Tag Archives: 2017

Oscars Watch 2018 (Preview): What To Keep An Eye On This Year

Yes, this is probably too early.

But to be fair, this isn’t really a set of predictions. We don’t even begin to know what’s for sure getting released this year, much less what’s getting pushed and what will be successful outside of the festivals where these things live and even less what the political atmosphere will be surrounding this.

Think of this more as a trend piece. What should you be keeping an eye out for? If you want to keep up on what’s hot in the film world, what should you be grabbing tickets for? Basically, it’s a Fall preview, but only for the “respectable stuff.” You already know about Blade Runner 2049 (which actually does stand a good chance of getting technical nominations), Star Wars: The Last Jedi, and Justice League. What else?

This is also by NO means a comprehensive list. This’ll be missing stuff like Wonderstruck, Logan, The Greatest Showman, Molly’s Game, Wonder, Last Flag Flying, Professor Marston & The Wonder Woman, Wonder Woman, A Ghost Story, and all the potential nominees for Foreign/Animated/Documentary.

So, right now, we’ll divide the fall festival films/Oscar hopefuls (insofar as they have a good chance, not all prestige bait necessarily) into three categories: Great Guesses, Don’t Count Them Out, and Count Them Out.

Also, I’m gonna use my standard rule for previews that I’m only gonna talk about movies we actually have seen something from, anywhere from a release to reviews out of a film festival. So sorry Phantom Thread and The Post, you’ll have to wait until later. The films here are the ones that are gonna play big roles. Best Picture is kind of the assumption, but there may be other awards I’m expecting, which I’ll note below.

Great Guesses

Call Me By Your Name

Call Me By Your Name seems to be the most direct response to last year’s surprise victory in Moonlight. A queer story, though one that seems to revolve much more around its romance, Call Me By Your Name is walking the path that Moonlight really blazed for it, a space that seemed unfriendly to a previously much more conservative Academy.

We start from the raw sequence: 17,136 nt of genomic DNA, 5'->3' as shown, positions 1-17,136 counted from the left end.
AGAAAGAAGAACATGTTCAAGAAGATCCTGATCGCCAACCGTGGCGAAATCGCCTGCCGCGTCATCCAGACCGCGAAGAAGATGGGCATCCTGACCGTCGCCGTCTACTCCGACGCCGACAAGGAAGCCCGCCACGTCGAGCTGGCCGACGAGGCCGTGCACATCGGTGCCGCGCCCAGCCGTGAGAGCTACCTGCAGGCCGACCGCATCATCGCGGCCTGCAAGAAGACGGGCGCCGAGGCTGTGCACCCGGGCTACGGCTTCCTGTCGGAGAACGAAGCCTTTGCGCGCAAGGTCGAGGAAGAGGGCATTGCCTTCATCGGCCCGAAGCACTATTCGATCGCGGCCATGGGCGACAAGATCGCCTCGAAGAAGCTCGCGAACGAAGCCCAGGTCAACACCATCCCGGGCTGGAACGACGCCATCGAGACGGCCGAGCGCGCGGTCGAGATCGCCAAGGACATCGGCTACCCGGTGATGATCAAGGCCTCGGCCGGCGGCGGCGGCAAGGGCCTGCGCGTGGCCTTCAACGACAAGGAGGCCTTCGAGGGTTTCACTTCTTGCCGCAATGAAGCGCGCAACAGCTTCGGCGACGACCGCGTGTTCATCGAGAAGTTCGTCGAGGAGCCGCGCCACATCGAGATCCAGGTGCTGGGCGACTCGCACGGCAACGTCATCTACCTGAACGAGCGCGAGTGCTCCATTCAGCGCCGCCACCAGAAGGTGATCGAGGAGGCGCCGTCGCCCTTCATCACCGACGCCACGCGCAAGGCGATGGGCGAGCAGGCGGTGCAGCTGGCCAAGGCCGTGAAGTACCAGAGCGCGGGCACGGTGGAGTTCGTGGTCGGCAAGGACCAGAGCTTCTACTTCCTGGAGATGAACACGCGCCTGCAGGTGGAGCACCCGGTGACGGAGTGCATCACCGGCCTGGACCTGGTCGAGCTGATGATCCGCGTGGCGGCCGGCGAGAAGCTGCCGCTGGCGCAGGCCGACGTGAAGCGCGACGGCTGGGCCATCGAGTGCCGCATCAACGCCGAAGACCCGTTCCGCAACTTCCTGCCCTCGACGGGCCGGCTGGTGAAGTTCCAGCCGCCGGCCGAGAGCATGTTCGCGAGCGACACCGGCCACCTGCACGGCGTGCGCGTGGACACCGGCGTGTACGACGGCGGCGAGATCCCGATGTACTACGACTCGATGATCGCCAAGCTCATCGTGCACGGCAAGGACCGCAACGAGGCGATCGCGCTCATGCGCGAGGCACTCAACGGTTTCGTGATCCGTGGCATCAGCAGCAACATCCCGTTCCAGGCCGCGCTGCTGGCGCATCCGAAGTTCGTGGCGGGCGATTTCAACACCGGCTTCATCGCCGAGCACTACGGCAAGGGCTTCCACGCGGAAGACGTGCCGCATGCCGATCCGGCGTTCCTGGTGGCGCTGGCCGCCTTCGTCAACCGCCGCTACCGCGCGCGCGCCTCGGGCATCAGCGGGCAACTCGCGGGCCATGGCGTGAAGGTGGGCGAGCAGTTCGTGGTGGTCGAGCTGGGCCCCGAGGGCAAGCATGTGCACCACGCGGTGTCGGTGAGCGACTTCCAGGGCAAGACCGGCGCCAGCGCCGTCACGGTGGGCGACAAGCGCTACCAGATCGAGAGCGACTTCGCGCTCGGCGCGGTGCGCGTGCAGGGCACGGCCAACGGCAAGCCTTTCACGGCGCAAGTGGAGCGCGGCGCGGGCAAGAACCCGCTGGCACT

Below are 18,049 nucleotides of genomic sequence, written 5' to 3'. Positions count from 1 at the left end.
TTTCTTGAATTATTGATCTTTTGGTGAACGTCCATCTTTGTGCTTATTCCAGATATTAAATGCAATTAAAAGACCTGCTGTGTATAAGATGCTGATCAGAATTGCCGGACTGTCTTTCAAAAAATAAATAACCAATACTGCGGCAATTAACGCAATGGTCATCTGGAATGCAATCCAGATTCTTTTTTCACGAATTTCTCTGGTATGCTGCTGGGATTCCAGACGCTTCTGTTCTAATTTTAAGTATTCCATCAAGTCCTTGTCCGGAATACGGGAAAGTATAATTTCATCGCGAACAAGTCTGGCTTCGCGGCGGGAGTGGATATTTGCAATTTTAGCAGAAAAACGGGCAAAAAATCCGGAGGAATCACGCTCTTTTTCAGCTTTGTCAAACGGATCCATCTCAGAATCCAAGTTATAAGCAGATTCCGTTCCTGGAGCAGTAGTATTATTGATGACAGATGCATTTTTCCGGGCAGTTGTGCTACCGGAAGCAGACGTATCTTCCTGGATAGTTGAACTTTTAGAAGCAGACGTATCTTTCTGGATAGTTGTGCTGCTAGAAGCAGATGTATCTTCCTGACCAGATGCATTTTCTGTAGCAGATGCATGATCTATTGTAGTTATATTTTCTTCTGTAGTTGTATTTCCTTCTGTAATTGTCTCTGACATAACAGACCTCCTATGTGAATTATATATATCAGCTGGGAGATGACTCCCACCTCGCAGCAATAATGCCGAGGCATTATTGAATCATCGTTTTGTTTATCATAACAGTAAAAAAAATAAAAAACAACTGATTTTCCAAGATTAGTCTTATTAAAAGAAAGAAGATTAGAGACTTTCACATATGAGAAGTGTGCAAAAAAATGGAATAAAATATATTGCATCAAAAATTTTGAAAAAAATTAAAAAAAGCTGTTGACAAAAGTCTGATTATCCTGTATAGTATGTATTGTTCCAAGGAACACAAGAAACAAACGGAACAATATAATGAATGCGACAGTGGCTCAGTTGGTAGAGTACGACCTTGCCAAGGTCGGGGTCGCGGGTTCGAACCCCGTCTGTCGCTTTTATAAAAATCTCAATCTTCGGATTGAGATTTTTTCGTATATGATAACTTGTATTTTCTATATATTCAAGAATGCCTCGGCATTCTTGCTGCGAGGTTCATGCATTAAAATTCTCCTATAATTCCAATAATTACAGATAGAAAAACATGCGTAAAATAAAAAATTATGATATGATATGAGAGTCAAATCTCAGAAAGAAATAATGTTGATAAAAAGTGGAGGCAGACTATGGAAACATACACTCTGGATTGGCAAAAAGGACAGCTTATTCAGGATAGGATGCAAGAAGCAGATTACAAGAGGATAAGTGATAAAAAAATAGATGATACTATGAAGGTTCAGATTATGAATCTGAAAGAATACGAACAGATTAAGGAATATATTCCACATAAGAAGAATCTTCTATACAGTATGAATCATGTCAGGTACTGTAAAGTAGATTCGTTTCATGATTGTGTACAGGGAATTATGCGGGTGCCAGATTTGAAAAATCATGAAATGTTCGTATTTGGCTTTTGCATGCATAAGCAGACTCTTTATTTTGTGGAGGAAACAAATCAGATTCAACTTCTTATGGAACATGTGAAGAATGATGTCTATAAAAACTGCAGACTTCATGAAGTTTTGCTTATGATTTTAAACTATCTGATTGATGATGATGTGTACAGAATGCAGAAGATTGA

But even beyond that, Call Me By Your Name has received almost universal raves since its debut at Sundance. Luca Guadagnino (a long time critical favorite) has been called a beautifully written, gorgeously shot, and masterfully acted story that’s specific and universally relatable. With an apparent breakout performance for Armie Hammer as young star Timothee Chalamet and a score from Sufjan Stevens, there’s a lot to get excited about here and a lot for voters to latch onto.

Maybe?: Best Picture, Best Supporting Actor (Armie Hammer, Timothee Chalamet), Best Director, Best Adapted Screenplay, Best Cinematography, Best Original Score/Best Original Song

Dunkirk/Darkest Hour

Is there another year we’ve had two films functionally about the same event that have both attracted as much attention as these two have? Two films about the Evacuation of Dunkirk, one on the ground and one back in London making the decisions, both attracting huge Oscar attention. Dunkirk for Nolan’s visceral, “You Are There” filmmaking and sheer towering technical achievement, Darkest Hour as a more traditional chamber prestige drama rotating around its dialogue and the huge, flashy lead performance from Gary Oldman as Winston Churchill.

Maybe (Both)?: Best Picture, Best Director, Best Original Score
Maybe (Dunkirk)?: Just name a technical award
Maybe (Darkest Hour)?: Best Actor (Gary Oldman), Best Original Screenplay

The Shape of Water

With its Golden Lion win at Venice Film Festival, The Shape of Water technically becomes the first “Oscar season” picture to put some points on the board. Guillermo del Toro’s Cold War fairy tale of the love between a mute woman and a fish man has been getting gushing love throughout the critical spectrum. So far, the film has been praised for its sensuality and sensitivity as well as performances from lead Sally Hawkins and Doug Jones as well as supporting work from Richard Jenkins. That the design and directorial work is also extremely strong should surprise no one.